Strange to think that, when last I updated this blog, in this country there'd been only one violent overthrow of the ruling government and hardly any ethnic genocides at all. But those were simpler times. For legal reasons, let's move on.
Obviously I didn't get my hoped-for post in Osh or J-bad, but that's for the best; if I had, I'd probably be in America right now with the rest of the evacuated volunteers. In all, about 20 of the 70 volunteers in my class have now left country - some because of where they were placed, some because they felt unsafe in country, some for reasons I never quite understood. I live in a village called Nurmanbet (Krasniy Vostok if you're trying to get a taxi there), about an hour southeast of Bishkek. It's hard to say how many people live here, but I'd guess a few thousand. Electricity is sporadic, and the water's off far more often than it's on. Last week I had to buy bottles of the carbonated stuff just to be able to cook. I'm far enough from both the main road and the mountains that getting to either is kind of a pain. If there are any banyas around they're very well hidden, so I go to the Peace Corps office about once a week to take a shower. I divide my free time (which is to say all of it) between books, movies, food, soccer, yoga, my precious SNES emulator, and sleep. Lots of sleep. School just started, but with the way things have been going so far it'll be at least a month before I'm actually doing substantive work of any kind. Yesterday I showed up at 9, sat around for 15 minutes, and was told that the kids would be cleaning the school grounds, and I should go home. I live with a host family, but will be moving out on the 15th into an apartment by myself.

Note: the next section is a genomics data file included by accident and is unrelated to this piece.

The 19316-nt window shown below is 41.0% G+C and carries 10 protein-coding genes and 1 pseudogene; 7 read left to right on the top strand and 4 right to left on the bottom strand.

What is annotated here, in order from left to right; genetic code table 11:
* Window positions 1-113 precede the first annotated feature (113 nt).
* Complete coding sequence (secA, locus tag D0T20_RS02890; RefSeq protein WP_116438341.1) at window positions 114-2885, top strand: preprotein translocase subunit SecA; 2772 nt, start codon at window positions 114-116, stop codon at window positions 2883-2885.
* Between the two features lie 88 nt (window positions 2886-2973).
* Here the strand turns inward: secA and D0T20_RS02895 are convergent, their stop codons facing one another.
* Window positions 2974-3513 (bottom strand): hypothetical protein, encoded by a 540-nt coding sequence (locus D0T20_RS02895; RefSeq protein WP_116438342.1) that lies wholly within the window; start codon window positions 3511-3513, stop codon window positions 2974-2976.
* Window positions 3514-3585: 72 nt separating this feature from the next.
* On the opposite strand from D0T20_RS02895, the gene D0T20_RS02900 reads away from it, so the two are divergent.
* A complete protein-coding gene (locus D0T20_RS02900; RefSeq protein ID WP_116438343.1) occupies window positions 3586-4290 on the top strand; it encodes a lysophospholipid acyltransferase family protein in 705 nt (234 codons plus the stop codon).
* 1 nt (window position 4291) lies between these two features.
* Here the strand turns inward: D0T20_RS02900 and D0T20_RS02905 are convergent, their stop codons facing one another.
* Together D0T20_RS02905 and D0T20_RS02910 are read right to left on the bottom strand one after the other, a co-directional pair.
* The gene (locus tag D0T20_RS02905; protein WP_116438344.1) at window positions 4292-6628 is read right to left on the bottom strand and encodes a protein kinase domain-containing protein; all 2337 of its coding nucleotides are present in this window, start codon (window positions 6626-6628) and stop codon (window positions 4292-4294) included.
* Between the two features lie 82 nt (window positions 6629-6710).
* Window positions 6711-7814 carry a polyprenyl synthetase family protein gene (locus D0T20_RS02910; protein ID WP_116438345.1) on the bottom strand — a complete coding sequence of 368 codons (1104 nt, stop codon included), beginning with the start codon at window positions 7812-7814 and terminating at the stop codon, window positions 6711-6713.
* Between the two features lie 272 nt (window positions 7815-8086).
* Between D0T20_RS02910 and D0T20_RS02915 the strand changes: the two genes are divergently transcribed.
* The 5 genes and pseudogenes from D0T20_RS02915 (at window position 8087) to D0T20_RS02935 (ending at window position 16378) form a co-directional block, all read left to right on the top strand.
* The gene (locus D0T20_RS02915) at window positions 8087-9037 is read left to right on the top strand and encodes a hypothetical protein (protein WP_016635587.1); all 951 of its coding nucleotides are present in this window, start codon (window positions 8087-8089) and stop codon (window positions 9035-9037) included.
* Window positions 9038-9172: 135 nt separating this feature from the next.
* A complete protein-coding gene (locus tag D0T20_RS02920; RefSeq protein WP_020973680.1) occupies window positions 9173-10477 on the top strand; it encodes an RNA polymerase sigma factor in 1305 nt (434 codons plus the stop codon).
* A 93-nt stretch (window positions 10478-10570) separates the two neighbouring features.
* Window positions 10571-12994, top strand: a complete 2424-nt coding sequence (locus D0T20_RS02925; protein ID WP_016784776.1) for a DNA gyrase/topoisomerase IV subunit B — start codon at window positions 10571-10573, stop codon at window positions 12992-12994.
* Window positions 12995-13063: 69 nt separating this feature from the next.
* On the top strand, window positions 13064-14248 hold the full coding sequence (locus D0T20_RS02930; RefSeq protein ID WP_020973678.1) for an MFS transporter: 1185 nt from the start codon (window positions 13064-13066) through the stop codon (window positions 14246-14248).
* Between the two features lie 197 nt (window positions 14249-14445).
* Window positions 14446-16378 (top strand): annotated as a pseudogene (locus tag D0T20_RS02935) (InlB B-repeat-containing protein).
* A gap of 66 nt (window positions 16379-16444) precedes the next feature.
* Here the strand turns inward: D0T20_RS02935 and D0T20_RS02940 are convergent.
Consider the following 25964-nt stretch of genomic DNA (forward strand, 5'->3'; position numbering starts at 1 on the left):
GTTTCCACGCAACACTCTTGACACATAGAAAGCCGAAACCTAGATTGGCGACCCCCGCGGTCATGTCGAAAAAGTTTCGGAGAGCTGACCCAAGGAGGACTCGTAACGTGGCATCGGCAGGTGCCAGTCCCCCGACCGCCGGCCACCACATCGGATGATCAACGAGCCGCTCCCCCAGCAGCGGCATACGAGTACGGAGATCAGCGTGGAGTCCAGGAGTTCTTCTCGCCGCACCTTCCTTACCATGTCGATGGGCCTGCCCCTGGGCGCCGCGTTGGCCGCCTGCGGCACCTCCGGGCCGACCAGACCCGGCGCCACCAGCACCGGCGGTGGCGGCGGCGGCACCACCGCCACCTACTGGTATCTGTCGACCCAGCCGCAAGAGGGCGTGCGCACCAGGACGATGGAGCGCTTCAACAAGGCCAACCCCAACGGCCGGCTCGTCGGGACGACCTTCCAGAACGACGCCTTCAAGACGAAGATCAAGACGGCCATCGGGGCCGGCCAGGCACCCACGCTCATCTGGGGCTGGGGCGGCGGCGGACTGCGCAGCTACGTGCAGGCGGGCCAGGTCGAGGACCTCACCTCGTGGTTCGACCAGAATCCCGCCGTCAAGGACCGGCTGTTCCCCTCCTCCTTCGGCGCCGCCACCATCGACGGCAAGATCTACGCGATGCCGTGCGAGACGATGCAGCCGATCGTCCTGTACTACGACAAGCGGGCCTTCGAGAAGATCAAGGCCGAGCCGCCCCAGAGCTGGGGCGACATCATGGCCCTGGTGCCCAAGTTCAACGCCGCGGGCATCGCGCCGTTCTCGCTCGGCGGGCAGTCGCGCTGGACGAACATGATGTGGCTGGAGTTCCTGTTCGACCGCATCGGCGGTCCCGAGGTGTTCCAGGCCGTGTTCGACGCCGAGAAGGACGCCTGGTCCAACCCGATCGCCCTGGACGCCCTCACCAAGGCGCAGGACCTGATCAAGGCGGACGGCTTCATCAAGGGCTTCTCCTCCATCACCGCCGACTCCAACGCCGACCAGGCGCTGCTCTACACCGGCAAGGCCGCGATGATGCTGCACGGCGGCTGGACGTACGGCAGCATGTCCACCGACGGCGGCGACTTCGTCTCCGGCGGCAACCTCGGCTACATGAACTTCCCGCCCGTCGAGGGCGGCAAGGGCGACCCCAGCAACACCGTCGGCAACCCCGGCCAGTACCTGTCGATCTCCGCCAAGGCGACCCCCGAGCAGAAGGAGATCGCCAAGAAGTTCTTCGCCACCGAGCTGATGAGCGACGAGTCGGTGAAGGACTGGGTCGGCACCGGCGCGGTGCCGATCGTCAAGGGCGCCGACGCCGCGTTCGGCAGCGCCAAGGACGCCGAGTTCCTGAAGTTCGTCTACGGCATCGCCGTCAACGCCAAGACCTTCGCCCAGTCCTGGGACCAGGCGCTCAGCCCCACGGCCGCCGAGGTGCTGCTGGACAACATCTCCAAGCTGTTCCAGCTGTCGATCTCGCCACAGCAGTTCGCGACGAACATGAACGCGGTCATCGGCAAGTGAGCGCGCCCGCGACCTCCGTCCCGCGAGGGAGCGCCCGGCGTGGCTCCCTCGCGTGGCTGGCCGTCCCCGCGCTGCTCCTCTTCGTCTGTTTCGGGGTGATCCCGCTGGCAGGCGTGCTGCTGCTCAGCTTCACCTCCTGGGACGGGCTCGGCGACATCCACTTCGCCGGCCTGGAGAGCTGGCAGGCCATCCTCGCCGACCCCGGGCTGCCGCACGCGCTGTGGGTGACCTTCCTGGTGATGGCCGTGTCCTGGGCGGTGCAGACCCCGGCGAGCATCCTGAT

Because I know you're on tenterhooks about my friends: Jia lives to the west in the oblast of Talas, Kyle lives in Chui nearest me, Lola and Akash are out east on the lake in Issyk-Kul.
See why updates are few and far between? Mostly I just continue to exist, which doesn't seem particularly blog-worthy. What perhaps I'll do now, dear readers, is a series of small essays on different aspects of Kyrgyzstan and Kyrgyz life: food, culture, gender, transportation, etc. Yes. I'll do that.